Studies suggest that this can happen for many people with depression and anxiety who are prescribed the right medication and corresponding treatment, as Kramer details. In one chapter, Kramer writes about one of his first patients, a woman named Adele, whom he saw while he was still a medical student at Harvard.
She was a 26-year-old elementary school teacher who suffered from depression and who’d considered suicide. After Adele had been treated for an overactive thyroid, Kramer’s supervising doctor placed her on the antidepressant drug imipramine. “Imipramine acted in a fashion I later came to call courteous,” Kramer wrote. “It afforded modest but invaluable relief.”
That modest but invaluable relief was exactly what I’d experienced on Lexapro.
After the panic attacks had stopped and I gained back some weight, my therapist started suggesting I get back into some types of gentle exercise, like yoga. Slowly but surely, I started to get better.
I made friends. I started eating real food. I excelled in school. I moved to a different city. I went to college. I developed a support network of people I could trust and talk to about anything. I moved across the country. I went to graduate school. I started a career.
I did absolutely none of it on my own.
I kept working with a therapist who was trained in cognitive behavioural therapy, a type of psychotherapy that involves recognising negative thought patterns and coming up with solutions to overcome them. I saw a psychiatrist who managed my medication, went to group yoga classes at least a few times a week, and stayed close to the friends and family that had helped me through the bad times.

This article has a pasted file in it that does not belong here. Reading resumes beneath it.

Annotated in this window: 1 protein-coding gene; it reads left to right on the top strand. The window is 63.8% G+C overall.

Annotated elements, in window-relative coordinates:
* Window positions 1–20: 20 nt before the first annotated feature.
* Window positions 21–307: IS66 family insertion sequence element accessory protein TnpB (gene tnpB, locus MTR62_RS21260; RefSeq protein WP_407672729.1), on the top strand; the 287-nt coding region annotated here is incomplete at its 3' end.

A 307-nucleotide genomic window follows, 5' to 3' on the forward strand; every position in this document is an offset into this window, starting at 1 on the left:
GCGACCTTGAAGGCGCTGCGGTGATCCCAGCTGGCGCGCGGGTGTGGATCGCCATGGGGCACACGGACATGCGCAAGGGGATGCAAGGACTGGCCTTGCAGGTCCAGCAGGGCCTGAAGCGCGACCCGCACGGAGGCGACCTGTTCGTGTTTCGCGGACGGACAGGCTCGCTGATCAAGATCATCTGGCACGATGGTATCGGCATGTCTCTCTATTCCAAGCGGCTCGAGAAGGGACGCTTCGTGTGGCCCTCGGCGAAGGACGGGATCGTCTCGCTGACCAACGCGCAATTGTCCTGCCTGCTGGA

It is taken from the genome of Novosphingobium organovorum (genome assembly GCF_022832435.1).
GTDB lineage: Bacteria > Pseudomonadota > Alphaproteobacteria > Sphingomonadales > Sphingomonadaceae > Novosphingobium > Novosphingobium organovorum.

Research suggests that each of these parts of my recovery can help alleviate the symptoms of depression. Exercise has been linked with a reduction in many depressive symptoms. So have antidepressants, therapy, and steady social support.
At some point though, despite all of it, I hit a bit of a lull. Some of my problematic behaviours started to creep back in. My psychiatrist recommended trying a new medication. I was hesitant, but again, I trusted her. She wrote me a prescription for Prozac, and I stopped the Lexapro.
The transition was a little rocky, but eventually I felt OK again. I continued doing yoga several times a week, connecting with my friends and family, and going to therapy.
For me, antidepressants were a tool. They enabled me to start feeling OK, to start reaching out to others for help, and to start doing things that I enjoyed doing and that made me feel good. They lifted a heavy blanket of depression that had previously made all of these things sound like impossible chores.
I don’t think they’re a panacea, and they’re certainly not for everyone. But they worked for me. They helped me find normal. And without them, I don’t think I’d ever know what that feels like.